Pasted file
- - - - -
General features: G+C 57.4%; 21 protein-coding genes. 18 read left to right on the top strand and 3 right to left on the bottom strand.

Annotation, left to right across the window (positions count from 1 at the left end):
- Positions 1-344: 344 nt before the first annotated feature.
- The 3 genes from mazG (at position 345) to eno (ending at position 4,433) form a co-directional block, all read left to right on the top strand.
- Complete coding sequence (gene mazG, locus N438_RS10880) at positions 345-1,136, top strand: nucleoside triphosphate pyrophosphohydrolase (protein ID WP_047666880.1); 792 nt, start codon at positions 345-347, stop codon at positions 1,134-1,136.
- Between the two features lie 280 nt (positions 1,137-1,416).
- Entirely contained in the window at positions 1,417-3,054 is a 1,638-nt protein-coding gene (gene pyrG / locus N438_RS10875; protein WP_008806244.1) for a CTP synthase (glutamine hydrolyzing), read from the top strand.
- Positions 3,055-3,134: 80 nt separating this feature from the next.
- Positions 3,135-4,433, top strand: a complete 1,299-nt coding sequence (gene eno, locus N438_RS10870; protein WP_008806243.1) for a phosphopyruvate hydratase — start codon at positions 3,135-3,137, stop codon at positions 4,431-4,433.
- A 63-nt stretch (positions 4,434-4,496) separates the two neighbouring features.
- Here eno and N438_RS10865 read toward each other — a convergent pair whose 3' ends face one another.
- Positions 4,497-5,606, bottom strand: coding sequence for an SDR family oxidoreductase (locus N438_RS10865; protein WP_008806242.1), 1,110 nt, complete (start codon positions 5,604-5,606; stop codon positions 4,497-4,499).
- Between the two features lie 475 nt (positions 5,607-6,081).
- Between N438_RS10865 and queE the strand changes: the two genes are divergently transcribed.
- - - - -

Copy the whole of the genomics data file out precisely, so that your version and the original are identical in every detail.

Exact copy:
General features: G+C 57.4%; 21 protein-coding genes. 18 read left to right on the top strand and 3 right to left on the bottom strand.

Annotation, left to right across the window (positions count from 1 at the left end):
- Positions 1-344: 344 nt before the first annotated feature.
- The 3 genes from mazG (at position 345) to eno (ending at position 4,433) form a co-directional block, all read left to right on the top strand.
- Complete coding sequence (gene mazG, locus N438_RS10880) at positions 345-1,136, top strand: nucleoside triphosphate pyrophosphohydrolase (protein ID WP_047666880.1); 792 nt, start codon at positions 345-347, stop codon at positions 1,134-1,136.
- Between the two features lie 280 nt (positions 1,137-1,416).
- Entirely contained in the window at positions 1,417-3,054 is a 1,638-nt protein-coding gene (gene pyrG / locus N438_RS10875; protein WP_008806244.1) for a CTP synthase (glutamine hydrolyzing), read from the top strand.
- Positions 3,055-3,134: 80 nt separating this feature from the next.
- Positions 3,135-4,433, top strand: a complete 1,299-nt coding sequence (gene eno, locus N438_RS10870; protein WP_008806243.1) for a phosphopyruvate hydratase — start codon at positions 3,135-3,137, stop codon at positions 4,431-4,433.
- A 63-nt stretch (positions 4,434-4,496) separates the two neighbouring features.
- Here eno and N438_RS10865 read toward each other — a convergent pair whose 3' ends face one another.
- Positions 4,497-5,606, bottom strand: coding sequence for an SDR family oxidoreductase (locus N438_RS10865; protein WP_008806242.1), 1,110 nt, complete (start codon positions 5,604-5,606; stop codon positions 4,497-4,499).
- Between the two features lie 475 nt (positions 5,607-6,081).
- Between N438_RS10865 and queE the strand changes: the two genes are divergently transcribed.